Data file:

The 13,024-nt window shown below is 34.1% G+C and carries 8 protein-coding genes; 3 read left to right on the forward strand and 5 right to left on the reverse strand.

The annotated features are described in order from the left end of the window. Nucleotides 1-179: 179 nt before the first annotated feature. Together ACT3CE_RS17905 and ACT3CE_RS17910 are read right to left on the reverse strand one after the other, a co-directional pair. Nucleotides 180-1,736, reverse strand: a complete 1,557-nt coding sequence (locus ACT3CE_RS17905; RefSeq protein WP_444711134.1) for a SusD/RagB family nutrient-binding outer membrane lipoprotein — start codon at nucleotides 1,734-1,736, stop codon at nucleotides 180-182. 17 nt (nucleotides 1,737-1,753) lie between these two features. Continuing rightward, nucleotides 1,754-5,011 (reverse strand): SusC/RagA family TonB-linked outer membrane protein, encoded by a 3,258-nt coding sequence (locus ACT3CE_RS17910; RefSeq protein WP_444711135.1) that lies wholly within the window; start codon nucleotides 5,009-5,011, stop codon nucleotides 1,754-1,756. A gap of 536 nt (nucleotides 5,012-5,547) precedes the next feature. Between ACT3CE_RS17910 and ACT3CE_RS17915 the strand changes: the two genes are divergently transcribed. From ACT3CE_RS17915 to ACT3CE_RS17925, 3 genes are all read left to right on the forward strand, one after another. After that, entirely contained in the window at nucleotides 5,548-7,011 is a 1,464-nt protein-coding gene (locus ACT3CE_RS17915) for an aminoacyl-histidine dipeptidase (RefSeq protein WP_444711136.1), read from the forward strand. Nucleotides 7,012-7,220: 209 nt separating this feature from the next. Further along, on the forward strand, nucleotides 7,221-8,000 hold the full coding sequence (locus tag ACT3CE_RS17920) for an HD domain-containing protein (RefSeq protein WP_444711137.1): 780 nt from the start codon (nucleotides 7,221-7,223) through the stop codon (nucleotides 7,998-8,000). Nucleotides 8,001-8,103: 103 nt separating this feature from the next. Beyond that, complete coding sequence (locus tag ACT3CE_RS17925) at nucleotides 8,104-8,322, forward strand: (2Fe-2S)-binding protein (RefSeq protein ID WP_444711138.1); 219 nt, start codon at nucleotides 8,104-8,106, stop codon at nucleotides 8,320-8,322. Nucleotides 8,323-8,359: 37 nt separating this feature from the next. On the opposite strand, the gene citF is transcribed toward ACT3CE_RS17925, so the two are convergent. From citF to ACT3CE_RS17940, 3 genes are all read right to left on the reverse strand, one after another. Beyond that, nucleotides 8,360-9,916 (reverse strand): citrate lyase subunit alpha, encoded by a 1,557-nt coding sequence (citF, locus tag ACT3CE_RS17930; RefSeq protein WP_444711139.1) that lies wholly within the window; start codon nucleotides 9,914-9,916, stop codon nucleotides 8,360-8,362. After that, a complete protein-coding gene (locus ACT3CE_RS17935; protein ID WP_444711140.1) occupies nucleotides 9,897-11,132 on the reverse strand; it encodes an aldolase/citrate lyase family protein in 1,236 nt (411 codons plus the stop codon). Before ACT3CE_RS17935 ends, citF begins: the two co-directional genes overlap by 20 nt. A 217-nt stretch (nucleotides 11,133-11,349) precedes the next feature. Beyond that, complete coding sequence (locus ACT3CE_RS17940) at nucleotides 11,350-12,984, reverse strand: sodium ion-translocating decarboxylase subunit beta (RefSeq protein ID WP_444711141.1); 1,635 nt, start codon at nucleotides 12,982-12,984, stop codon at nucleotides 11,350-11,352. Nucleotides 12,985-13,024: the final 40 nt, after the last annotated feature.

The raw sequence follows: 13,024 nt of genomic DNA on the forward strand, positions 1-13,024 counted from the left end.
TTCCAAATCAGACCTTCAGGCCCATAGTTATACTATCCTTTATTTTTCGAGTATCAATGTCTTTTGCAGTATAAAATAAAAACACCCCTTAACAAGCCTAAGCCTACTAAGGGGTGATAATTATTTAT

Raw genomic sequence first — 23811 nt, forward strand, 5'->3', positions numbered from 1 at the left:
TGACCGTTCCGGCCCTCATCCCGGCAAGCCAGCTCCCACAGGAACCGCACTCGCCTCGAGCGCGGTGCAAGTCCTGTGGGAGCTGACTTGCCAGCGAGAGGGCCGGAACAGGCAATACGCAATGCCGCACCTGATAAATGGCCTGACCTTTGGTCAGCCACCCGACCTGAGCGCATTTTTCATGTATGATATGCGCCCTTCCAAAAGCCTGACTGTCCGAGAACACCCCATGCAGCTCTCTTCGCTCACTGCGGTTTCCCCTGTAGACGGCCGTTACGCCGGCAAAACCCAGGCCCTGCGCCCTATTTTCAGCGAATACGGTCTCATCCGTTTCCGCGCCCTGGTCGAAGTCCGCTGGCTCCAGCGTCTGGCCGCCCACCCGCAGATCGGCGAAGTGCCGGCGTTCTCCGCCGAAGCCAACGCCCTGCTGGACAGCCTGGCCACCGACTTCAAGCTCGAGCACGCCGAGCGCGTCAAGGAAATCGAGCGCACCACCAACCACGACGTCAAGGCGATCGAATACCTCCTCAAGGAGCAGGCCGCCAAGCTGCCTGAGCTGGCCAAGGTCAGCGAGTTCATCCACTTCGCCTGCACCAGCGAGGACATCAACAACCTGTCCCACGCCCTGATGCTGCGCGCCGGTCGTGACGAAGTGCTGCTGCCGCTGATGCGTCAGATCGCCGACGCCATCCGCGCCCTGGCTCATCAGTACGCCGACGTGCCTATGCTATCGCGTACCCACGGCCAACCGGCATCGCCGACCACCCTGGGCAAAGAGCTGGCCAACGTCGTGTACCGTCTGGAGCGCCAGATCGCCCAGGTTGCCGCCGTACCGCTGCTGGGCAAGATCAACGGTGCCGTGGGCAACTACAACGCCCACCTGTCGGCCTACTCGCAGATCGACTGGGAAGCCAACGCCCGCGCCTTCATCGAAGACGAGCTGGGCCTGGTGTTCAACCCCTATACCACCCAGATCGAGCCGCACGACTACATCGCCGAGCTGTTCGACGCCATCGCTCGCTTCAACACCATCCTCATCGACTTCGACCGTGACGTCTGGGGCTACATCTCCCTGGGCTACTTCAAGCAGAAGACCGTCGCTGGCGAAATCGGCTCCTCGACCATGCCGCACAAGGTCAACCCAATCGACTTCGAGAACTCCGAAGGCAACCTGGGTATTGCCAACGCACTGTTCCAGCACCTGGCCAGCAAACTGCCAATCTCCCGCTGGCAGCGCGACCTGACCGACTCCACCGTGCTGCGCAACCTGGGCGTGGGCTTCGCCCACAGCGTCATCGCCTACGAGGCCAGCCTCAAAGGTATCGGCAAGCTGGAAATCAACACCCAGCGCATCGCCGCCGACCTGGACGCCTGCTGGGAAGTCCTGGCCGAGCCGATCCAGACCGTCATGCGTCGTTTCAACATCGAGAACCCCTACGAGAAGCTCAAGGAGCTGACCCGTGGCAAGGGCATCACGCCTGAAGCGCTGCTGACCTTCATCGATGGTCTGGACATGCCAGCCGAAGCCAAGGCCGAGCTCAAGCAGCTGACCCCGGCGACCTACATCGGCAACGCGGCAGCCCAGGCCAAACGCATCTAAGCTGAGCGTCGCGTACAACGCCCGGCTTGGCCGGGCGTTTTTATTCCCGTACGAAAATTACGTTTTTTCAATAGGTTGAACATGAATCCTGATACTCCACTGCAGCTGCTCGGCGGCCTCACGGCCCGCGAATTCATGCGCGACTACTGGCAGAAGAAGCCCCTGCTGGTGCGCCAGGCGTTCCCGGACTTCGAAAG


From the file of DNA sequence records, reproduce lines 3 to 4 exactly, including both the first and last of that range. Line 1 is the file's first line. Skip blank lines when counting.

The raw sequence follows: 13,024 nt of genomic DNA on the forward strand, positions 1-13,024 counted from the left end.
TTCCAAATCAGACCTTCAGGCCCATAGTTATACTATCCTTTATTTTTCGAGTATCAATGTCTTTTGCAGTATAAAATAAAAACACCCCTTAACAAGCCTAAGCCTACTAAGGGGTGATAATTATTTAT